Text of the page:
IF you needed any further proof that the crossover craze has taken a firm grip on the car market the new Honda Crosstar surely provides it.
The fact that the Japanese car maker felt compelled to create a jacked-up version of its popular and hugely practical compact hatchback is a sure sign that these pseudo-SUVs are here for the foreseeable future.
The Crosstar sits at the top of the newly revamped Jazz range offering, says Honda, a more youthful appeal that is aimed at buyers with ‘active lifestyles' - a phrase much liked by motor industry marketing folk which appears in the advertising blurb for any number of similar vehicles.
The Jazz has been around since 2001 and gone through three previous generations - but none have been quite like this one.
The Crosstar rides 30mm higher than the rest of the range, as well as being slightly longer and wider, and the fashionably rugged SUV-style presence is created with the addition of a bolder grille, black cladding to the wheel arches and sills, integrated roof rails and silver and black two-tone, 16-inch alloy wheels.
Crosstar buyers can also opt for a model-specific surf blue paint job with a contrasting black roof, which Mrs Gibson particularly liked, while on the inside the upholstery is water repellent - presumably for allthose outdoorsy types.
Power comes from a newly-developed hybrid system comprising two compact electric motors connected to a 1.5-litre petrol engine, a lithium-ion battery and a continuously variable transmission (CVT).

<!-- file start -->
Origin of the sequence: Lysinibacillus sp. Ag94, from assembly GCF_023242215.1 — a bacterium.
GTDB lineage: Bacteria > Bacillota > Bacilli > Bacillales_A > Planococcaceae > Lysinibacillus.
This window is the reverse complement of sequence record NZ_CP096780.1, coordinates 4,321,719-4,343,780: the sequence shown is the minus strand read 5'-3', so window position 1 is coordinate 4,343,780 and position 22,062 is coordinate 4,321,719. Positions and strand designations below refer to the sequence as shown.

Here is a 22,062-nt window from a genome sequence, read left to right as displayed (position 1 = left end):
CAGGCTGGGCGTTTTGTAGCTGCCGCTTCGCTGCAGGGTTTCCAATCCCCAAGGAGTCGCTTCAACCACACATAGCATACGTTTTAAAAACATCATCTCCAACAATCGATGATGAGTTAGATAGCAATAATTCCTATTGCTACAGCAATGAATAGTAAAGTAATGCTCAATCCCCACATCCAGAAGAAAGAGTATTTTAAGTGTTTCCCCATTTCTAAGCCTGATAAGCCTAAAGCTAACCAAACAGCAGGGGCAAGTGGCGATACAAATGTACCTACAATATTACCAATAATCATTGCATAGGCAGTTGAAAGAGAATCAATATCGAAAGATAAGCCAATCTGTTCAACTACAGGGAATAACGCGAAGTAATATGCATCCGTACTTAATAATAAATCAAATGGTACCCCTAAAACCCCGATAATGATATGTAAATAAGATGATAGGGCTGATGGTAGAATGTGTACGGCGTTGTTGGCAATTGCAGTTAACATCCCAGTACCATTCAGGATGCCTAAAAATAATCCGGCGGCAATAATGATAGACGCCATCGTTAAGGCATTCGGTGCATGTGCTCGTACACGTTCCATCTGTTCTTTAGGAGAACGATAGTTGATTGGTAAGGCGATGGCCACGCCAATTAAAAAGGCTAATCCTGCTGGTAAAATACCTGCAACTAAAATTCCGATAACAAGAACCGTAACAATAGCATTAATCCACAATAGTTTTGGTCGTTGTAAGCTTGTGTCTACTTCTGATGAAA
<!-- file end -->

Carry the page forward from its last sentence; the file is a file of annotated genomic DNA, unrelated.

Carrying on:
When pootling around town, the Crosstar switches automatically between electric-only EV mode and hybrid drive to maximise efficiency with the petrol engine taking the full load at highway speeds, supplemented by an extra boost from the electric motors for sharp acceleration.
Shifts between the three modes are seamless and the car is punchy and responsive to drive, with an indicator on the instrument panel telling the driver when EV mode is in operation.
The only issue is the engine roar as the CVT catches up when you ask for a quick turn of pace - but this is an affliction of all cars which employ such transmissions and when driven more sedately the Crosstar is pleasingly refined, as you'd expect of a hybrid.
The extra height means a little more body roll in corners than with a normal Jazz and the ride is a little firm and jittery over poorer road surfaces but otherwise comfortable.
Fuel economy and emissions also both take a slight hit when compared to the standard car but at 58.9 miles per gallon on average and 110g/km respectively they're still respectable and mean running costs should be low.
Inside the Crosstar has all the roominess and practically of the rest of the range and for which the Jazz has become rightly renowned.
Space in the rear is particularly good for a supermini and the rear seats also feature cinema style flip up bases - dubbed magic seats by Honda - as well as 60/40 split backs which fold flat in the more usual way, creating a lot of load carrying versatility in such a compact car.
You can only have the Crosstar in range-topping EX trim so you'll be paying a flagship price of Â£23,385 before you start adding metallic paint and any accessories you might fancy.
However, that obviously buys you range-topping equipment as well and the Crosstar is bristling with some pretty decent kit for a small car.
A nine-inch touchscreen infotainment interface incorporates digital radio, navigation and Apple and Android smartphone connectivity as well as a rearview camera, while the audio system is an upgraded one featuring eight speakers.
You also get heated front seats, climate control, keyless entry and ignition, adaptive cruise control, automatic emergency braking, lane keep assist and traffic sign recognition.